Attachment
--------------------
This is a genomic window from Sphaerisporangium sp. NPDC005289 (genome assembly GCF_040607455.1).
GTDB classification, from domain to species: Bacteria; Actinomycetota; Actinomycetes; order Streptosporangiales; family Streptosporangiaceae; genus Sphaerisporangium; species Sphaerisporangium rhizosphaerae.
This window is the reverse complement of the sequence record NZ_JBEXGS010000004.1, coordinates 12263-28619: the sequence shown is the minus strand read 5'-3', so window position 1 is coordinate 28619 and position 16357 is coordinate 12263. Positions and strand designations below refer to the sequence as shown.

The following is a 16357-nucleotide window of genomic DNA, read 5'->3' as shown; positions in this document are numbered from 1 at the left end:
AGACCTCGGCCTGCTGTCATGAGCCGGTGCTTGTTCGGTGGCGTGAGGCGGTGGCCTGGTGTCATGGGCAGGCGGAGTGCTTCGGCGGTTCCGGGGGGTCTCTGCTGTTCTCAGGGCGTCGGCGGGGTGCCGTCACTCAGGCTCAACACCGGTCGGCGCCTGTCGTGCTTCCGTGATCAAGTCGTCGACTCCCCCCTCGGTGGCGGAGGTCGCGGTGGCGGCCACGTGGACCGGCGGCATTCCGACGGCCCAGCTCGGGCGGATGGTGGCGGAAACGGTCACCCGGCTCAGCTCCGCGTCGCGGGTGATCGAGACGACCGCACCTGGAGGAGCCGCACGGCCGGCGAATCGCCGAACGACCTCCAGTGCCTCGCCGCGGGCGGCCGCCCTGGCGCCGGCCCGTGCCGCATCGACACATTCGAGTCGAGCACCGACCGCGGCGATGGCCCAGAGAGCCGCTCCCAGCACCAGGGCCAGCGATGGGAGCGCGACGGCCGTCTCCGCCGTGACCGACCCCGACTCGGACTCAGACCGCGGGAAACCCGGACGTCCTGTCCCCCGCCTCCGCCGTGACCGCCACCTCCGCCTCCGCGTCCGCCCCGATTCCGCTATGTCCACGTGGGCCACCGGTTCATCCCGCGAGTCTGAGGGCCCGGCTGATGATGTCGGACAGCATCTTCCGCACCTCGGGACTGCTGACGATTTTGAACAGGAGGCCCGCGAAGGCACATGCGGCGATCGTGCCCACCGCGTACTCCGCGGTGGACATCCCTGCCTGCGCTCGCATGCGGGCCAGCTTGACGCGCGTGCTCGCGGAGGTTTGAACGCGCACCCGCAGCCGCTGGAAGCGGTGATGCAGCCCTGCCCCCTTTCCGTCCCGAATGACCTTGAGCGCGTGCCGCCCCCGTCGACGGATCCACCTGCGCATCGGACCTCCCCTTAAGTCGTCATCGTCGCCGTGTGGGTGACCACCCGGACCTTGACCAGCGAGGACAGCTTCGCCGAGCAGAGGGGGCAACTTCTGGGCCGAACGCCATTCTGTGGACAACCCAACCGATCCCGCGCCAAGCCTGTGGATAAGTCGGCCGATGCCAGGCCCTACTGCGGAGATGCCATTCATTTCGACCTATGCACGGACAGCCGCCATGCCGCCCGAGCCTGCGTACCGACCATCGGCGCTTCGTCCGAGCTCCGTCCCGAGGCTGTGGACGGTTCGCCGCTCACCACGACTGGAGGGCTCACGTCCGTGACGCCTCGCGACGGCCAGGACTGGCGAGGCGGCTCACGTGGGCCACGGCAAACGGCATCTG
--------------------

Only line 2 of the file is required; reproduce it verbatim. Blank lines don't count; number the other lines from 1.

GTDB classification, from domain to species: Bacteria; Actinomycetota; Actinomycetes; order Streptosporangiales; family Streptosporangiaceae; genus Sphaerisporangium; species Sphaerisporangium rhizosphaerae.